• "Big Beautiful Country" - station identification jingle of the now-defunct television station Banahaw Broadcasting Corporation (BBC2) "now ABS-CBN 2 or now currently known as Kapamilya Channel & A2Z 11"
  • "Good Old Fashioned Romance"
  • "Part of Your Life"
  • "Mr. Songwriter"
  • "Sing Me Your Song Again, Daddy"
  • "No Rewind, No Replay"
  • "Thank You, Love" (2007)
  • "The Sound of Life"
  • "Empty Space" (2003) - original by the Bukas Palad Music Ministry
  • "Going to the Past"
  • "Christmas Past"
  • "Constantly" (2012)
  • "Pagdating ng Pasko" (2013) - first Filipino Christmas song


  • Gold Ito! (Dyna Music, 1988)
  • Ginintuang Diwa ng Pasko (Universal Records/WEA Records, 1989)
  • Maayong Pasko (Universal Records/WEA Records, 1989)
  • Jamie Rivera – Lord, Heal Our Land (Star Music, 2001)
  • Presence (Universal Records 2002)
  • Only Selfless Love 2 (Universal Records, 2003)
  • Something More (JesCom Music, 2004)
  • Best of OPM Love Songs (Universal Records, 2005)
  • Best of OPM Acoustic Hits (Universal Records, 2005)
  • OPM Gold Christmas (Universal Records, 2006)
  • OPM Superstars Christmas (Universal Records, 2006)
  • Sail On...His Most Holy Face (Universal Records, 2006)
  • OPM Platinum Christmas (Universal Records, 2007)
  • Isang Kinabukasan: A GMA Kapuso Foundation Benefit Album (GMA Music, 2007)
  • HOPE... Healing of Pain and Enlightenment (Star Music, 2007)
  • No. 1 Signature Hits OPM's Best (Vicor Music Corp., 2008)
  • Senti 18 Pinoy Love Hits (Vicor Music Corp., 2008)
  • Bongga! (The Biggest Retro OPM Hits) (Universal Records, 2008)
  • Bongga! 2 (The Biggest Retro OPM Hits) (Universal Records, 2009)
  • Paalam, Maraming Salamat Pres. Aquino (A Memorial Tribute Soundtrack) (Star Music, 2009)
  • RJ Duets (MCA Music, 2012)
  • A Love to Last (The Official Soundtrack) (Star Music, 2017)

Music videos[edit]

  • Christmas in Our Hearts (Original released in 1990, music video + karaoke video releases in 1991 featuring his real life daughter Liza Chan-Parpan; re-released music video exclusive by MYX Channel for MYX Live featuring Julie Ann San Jose as a new version in 2019, and a re-released as a music video with the Chan Clan in 2020)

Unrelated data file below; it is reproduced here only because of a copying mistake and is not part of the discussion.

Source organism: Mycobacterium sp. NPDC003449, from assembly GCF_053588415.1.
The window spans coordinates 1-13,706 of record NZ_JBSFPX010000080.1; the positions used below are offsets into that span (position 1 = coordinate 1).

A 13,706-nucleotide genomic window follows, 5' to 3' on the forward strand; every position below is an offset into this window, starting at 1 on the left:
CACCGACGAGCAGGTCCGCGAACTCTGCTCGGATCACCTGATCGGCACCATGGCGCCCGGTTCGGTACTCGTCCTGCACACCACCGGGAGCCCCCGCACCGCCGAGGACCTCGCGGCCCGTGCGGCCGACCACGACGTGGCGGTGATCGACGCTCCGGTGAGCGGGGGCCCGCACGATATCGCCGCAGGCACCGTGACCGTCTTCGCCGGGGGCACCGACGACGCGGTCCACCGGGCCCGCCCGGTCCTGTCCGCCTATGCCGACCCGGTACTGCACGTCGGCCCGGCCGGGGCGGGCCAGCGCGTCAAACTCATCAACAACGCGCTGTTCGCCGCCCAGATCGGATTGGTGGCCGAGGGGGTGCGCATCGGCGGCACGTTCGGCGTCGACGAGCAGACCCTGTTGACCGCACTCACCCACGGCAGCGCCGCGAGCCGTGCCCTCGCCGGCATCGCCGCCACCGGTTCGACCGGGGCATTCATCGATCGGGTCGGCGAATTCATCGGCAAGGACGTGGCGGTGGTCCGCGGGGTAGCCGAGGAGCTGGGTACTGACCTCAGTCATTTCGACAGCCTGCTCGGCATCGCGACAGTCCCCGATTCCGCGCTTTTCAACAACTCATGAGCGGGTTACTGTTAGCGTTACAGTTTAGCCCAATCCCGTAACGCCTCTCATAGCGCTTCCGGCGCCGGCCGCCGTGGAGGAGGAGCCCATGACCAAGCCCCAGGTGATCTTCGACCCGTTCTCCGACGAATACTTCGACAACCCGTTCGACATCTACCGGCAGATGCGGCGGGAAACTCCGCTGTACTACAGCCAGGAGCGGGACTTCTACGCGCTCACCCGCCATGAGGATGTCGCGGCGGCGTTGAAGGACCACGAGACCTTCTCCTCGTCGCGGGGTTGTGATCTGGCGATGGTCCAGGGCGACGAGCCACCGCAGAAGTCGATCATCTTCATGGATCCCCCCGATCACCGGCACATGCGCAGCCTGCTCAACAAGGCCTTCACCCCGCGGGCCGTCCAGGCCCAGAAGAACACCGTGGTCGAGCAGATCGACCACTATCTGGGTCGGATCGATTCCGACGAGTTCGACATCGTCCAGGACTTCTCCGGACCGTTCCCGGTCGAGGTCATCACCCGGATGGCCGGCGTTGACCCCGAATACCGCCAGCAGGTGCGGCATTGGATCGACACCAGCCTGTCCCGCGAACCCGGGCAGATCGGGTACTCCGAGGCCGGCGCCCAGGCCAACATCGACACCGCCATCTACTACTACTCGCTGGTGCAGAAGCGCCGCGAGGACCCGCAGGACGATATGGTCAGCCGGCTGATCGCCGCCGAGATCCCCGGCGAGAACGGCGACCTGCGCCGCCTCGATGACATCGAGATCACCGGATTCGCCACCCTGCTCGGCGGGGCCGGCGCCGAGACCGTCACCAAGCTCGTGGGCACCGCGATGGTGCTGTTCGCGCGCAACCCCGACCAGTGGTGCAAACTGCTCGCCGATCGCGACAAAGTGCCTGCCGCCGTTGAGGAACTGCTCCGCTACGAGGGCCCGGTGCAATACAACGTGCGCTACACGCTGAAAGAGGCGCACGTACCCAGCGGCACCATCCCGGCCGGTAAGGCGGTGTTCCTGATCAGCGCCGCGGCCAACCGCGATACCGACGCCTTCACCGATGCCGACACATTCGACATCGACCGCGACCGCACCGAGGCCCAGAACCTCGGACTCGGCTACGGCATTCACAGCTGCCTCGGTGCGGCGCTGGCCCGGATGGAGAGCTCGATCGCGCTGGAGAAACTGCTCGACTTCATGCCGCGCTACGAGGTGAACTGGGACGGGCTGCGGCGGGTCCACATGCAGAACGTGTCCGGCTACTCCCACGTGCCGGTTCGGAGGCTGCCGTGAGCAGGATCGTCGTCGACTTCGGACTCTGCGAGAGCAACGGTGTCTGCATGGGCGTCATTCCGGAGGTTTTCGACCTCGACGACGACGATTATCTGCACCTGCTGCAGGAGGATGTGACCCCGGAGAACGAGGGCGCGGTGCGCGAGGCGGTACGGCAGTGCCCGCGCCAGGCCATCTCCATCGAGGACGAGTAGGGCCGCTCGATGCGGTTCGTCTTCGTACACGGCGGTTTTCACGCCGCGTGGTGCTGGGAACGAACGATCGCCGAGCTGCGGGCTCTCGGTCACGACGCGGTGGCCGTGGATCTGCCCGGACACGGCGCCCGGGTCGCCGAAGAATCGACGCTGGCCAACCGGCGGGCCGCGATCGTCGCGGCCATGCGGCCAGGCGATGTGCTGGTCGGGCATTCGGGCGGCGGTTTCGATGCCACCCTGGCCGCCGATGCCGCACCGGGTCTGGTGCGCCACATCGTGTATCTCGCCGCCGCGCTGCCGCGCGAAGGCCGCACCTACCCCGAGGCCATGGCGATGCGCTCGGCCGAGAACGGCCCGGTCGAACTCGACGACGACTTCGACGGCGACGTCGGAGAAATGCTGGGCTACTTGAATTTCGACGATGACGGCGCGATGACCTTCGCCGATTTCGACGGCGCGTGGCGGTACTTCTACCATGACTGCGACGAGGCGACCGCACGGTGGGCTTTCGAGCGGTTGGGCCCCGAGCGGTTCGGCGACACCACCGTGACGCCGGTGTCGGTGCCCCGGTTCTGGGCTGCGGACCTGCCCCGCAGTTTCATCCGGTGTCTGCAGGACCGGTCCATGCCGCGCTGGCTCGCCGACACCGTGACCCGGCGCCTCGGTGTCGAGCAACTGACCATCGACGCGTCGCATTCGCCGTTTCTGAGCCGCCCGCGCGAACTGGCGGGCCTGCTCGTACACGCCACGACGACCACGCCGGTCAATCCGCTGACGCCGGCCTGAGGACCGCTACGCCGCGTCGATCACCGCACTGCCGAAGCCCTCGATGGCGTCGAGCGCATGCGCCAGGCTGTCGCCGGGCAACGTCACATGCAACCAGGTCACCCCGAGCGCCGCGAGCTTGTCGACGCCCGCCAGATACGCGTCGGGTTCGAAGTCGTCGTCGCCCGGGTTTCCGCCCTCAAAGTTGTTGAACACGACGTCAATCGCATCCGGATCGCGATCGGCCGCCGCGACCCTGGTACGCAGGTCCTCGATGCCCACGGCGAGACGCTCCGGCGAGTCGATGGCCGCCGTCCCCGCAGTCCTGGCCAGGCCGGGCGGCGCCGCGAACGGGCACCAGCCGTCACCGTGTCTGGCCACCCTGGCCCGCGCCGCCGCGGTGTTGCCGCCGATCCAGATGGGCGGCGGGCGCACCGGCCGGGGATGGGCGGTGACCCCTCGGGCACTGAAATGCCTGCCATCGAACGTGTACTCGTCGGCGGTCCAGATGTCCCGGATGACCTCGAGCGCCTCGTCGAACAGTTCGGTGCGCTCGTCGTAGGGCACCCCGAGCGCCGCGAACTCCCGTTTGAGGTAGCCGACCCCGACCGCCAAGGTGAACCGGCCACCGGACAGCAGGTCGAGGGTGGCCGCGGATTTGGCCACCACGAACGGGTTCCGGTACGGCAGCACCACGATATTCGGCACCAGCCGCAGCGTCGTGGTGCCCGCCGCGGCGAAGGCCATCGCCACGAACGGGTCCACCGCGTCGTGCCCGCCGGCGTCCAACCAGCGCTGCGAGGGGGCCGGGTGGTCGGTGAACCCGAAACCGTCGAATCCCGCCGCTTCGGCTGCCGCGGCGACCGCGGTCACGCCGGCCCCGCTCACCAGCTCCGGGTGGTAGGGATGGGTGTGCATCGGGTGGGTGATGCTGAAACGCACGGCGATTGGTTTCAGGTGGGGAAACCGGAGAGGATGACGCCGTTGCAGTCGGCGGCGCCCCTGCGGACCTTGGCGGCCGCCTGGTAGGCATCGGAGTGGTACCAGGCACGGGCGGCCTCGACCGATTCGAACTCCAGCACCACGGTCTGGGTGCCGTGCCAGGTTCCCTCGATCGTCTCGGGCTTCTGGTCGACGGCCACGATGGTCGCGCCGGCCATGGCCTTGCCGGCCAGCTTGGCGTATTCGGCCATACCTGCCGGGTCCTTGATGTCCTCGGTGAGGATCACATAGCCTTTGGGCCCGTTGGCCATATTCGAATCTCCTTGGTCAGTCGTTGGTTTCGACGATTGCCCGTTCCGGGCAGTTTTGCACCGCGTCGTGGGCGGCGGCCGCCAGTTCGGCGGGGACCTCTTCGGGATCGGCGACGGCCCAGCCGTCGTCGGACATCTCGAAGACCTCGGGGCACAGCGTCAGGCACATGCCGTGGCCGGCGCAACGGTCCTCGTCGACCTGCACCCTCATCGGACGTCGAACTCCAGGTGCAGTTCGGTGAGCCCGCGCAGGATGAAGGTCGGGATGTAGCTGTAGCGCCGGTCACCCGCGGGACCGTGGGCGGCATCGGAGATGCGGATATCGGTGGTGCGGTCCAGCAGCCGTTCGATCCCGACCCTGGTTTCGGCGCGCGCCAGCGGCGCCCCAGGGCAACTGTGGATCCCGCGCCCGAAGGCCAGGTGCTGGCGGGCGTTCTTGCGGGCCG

• A Perfect Christmas (Original released in 1990, music video releases in 1991; re-released music video exclusive by MYX Channel for MYX Live as a new version in 2019)
  • A Wish On Christmas Night (Original released in 1990, music video releases in 1991; re-released music video exclusive by MYX Channel for MYX Live as a new version in 2019)
  • Do You Hear What I Hear? (Original released in 1990)
  • Beautiful Girl (Original released in 1989, music video released in 1991)
  • Tell Me Your Name (Original released in 1985, music video released in 1991)
  • Christmas Past (Original released in 1994, music video released in 1995)
  • Constantly (2012, featuring his best friend guitarman RJ Jacinto)
  • Afterglow (2013, featuring his best friend guitarman RJ Jacinto)

See also[edit]


  1. ^ "Jose Mari Chan(曾焕福)将返桑梓为家乡小学新楼剪彩-菲信网". Retrieved November 9, 2022.
  2. ^ "International Talent Directory" (PDF). Billboard. The Billboard Publishing Company. December 28, 1968. p. 164. Retrieved April 14, 2021.
  3. ^ "Meet the Mariah Carey of the Philippines' Christmas Season". Time. December 22, 2022. Retrieved September 3, 2023.
  4. ^ "How Jose Mari Chan celebrates Christmas". www.philstar.com. December 22, 2022. Retrieved September 3, 2023.
  5. ^ Villano, Alexa (December 13, 2015). "The stories behind Jose Mari Chan's iconic Christmas songs". RAPPLER. Retrieved September 3, 2023.
  6. ^ Katigbak, Fran (2003). He can't fill up Araneta with thousands, but he fills up thousands of hearts. Philippine Daily Inquirer. p. 30.
  7. ^ New love songs from the country's ballad king. Manila Standard. 2001. p. 20.
  8. ^ "Story behind Christmas song". www.philstar.com. December 21, 2019. Retrieved September 3, 2023.
  9. ^ Leon, Marguerite de (August 10, 2022). "[Only IN Hollywood] We ask Jose Mari Chan what he thinks of each of his hit songs". RAPPLER. Retrieved September 3, 2023.
  10. ^ Billones, Trishia (September 2, 2019). "PIPOL: Jose Mari Chan, the little drummer boy of Christmas". ABS-CBN News. Retrieved September 3, 2023.
  11. ^ "Jose Mari Chan on revival of his songs: "I'm complimented, because it means that my songs can live on to the next generations."". PEP.ph. Retrieved September 3, 2023.
  12. ^ "Filipino song composers of all time (Part 2)". PEP.ph. Retrieved September 3, 2023.